His vocals have graced albums by such diverse musical colleagues as Musiq Soulchild, Rachelle Ferrell, Nancy Wilson and Brian Culbertson. He continues to demonstrate his creative stability as a performer, singer, songwriter and producer, earmarking him as a leader amongst artists who are keeping the tradition of classic R&B, Soul music and Gospel very much alive in the 21st century. Kenny is also known for his dramatic stage shows, vocal agility, and romantic ambiance. He has been hailed "modern soul man" on stage by The New York Times. Although music is Kenny’s dominate muse. He has loaned his talent to the world of TV, film and theatre. He has appeared in numerous television shows such as,” The Young and the Restless”, “Moesha”, “The Parkers”, “Abby”, the movie “The Seat Filler, and recently “Holiday Love” directed by Kim Fields and “A Cross To Bear” for the
Gospel Music Channel. In his theatrical journey, Kenny has starred a long side reality television star NeNe Leakes, singer Angie Stone, and supermodel Tyson Beckford in the hit play “Loving Him Is Killing Me.” He also starred in two of Don B. Welch's productions, “Heavenbound” and “A Change Is Gonna Come” along side the talents of actors Vanessa Bell Calloway, Dorien Wilson and hilarious Jackee Harry. Lastly, television legend Ernest Thomas and Bobbi Baker of Tyler Perry’s TV sitcom “The House of Payne” starred with Kenny to rave reviews in the hit stage play “What Ever Happened to Black Love” directed by Thomas Meloncon. Evolving into a devoted humanitarian, Kenny has extended his influence to several non-profit organizations. In 2008, he served alongside actor Lamman Rucker as spokesperson for Tied To Greatness, an outreach program to improve the self-image of at-risk inner city high school males. In 2009, he served as the spokesperson for The ASHE Foundation, an organization focused on providing shoes and basic necessities to children in African nations who have been orphaned by wars, poverty, and the devastating effects of HIV/AIDS. In early 2011, he established his own non-profit organization, The Kenny Lattimore Foundation, which uses mentoring, education and the arts to transform the lives of young people. Since 1997, he has on many occasions supported the United Negro College Fund in their efforts to encourage college attendance with young people throughout America. Currently he is touring with Brian White, Monique Jackson, Keita Williams (of The T.O. Show) and other celebrities to support the UNCF Empower Me 2011 tour. Currently in the works is Kenny’s next original recording project “Back 2 Cool” slated to be released in 2012 on his own label SincereSoul Records. As the Washington Post has declared Kenny Lattimore “a new master of the new soul”, Kenny remains committed to making expressive and enduring music that gives him the freedom to be himself.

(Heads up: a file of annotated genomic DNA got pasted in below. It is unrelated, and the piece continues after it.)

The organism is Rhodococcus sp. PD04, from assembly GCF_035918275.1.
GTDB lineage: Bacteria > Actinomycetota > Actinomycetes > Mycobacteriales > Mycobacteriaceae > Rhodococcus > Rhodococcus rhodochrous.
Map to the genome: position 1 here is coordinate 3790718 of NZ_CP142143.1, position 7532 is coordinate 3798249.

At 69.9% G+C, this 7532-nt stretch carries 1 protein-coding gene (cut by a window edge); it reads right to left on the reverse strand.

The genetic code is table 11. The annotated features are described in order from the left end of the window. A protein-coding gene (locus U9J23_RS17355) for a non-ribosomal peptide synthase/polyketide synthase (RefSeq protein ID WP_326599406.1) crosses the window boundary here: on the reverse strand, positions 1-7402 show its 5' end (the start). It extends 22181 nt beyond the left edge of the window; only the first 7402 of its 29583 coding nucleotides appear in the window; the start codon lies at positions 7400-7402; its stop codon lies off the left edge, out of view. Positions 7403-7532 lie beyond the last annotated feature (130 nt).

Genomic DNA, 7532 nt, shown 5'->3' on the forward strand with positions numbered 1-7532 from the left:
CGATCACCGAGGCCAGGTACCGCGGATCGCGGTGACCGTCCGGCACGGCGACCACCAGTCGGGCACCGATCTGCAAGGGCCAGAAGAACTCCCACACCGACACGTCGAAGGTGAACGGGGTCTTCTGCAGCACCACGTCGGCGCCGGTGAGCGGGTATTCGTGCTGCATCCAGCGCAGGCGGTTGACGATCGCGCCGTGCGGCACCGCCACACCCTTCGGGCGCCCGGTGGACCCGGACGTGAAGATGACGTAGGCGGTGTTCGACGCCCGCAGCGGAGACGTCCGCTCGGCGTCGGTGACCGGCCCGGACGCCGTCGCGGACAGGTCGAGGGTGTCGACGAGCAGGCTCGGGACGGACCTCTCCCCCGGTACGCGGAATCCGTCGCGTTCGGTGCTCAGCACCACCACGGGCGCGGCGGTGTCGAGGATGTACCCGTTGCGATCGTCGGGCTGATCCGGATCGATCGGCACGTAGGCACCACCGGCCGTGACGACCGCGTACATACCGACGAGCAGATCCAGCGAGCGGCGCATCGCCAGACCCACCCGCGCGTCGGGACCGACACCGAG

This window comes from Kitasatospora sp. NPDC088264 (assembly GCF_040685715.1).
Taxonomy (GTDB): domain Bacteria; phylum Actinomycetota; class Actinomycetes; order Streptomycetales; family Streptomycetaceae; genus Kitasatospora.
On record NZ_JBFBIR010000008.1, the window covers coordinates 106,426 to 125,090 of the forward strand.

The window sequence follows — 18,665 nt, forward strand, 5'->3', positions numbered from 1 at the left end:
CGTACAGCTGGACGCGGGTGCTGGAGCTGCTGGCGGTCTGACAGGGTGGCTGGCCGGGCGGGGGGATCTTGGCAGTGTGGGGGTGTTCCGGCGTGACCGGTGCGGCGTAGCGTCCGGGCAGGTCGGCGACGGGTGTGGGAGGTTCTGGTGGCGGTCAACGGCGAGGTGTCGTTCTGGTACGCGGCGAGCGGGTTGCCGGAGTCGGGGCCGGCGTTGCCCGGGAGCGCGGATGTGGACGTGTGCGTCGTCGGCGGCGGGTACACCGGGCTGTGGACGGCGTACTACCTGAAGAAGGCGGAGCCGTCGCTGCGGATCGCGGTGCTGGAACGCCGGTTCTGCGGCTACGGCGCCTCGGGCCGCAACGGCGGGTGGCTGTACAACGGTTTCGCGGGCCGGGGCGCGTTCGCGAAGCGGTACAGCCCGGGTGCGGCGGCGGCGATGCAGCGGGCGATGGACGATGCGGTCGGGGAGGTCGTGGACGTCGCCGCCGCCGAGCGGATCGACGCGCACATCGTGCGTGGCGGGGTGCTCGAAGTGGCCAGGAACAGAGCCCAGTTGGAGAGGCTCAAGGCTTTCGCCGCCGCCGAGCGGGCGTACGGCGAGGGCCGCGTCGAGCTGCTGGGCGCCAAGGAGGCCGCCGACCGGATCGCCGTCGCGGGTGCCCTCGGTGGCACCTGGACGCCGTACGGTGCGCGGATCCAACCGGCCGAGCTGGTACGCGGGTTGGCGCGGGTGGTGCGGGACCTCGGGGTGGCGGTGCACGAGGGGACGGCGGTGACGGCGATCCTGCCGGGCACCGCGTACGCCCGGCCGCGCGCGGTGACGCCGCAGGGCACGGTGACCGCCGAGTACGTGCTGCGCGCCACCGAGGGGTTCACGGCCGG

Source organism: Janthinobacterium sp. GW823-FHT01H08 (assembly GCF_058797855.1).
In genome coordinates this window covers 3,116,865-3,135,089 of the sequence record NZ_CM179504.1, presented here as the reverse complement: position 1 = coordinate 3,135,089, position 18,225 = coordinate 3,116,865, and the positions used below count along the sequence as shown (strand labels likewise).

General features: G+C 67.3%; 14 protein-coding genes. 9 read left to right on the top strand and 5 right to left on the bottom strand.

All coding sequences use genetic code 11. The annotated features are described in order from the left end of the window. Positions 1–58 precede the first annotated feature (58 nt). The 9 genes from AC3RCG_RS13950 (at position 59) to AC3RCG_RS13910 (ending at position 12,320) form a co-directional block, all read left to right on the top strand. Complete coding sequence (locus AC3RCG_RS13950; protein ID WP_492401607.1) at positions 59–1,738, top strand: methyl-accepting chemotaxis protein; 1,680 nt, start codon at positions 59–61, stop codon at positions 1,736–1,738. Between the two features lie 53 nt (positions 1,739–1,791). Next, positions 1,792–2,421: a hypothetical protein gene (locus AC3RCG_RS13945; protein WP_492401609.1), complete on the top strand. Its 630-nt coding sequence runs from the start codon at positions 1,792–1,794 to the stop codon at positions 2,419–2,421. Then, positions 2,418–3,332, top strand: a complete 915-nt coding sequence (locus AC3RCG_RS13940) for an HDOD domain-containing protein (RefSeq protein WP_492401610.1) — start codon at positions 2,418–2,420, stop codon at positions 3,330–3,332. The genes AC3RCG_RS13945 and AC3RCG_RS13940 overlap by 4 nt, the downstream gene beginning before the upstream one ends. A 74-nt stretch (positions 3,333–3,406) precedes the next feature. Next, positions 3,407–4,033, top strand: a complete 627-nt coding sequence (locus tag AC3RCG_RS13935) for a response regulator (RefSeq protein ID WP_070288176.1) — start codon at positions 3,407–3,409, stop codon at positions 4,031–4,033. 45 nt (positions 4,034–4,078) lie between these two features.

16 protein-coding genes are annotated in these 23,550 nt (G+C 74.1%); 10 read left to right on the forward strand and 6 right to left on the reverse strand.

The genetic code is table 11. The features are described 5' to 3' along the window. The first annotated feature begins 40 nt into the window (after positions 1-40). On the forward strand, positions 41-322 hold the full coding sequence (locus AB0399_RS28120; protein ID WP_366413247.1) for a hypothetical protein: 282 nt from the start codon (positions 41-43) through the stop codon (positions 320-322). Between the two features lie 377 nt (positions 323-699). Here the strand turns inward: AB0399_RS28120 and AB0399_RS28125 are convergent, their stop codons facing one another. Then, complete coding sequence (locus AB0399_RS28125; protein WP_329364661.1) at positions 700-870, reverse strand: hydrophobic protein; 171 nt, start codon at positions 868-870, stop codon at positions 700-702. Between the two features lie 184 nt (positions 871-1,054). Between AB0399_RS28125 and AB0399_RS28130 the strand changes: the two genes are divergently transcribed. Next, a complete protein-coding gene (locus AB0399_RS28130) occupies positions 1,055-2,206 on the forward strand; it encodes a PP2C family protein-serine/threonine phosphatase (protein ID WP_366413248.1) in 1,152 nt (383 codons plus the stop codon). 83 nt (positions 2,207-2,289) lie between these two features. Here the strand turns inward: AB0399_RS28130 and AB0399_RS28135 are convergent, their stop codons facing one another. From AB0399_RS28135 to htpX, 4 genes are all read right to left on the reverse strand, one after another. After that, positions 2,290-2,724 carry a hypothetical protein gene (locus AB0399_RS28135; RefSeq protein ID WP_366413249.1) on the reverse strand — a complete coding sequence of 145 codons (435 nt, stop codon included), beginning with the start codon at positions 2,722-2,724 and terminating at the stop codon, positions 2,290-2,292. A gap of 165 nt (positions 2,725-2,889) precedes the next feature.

WWW.RANDBLIVE.COM Chris Kerry Group 2012
Published on Jul 1, 2012
Published on Jul 1, 2012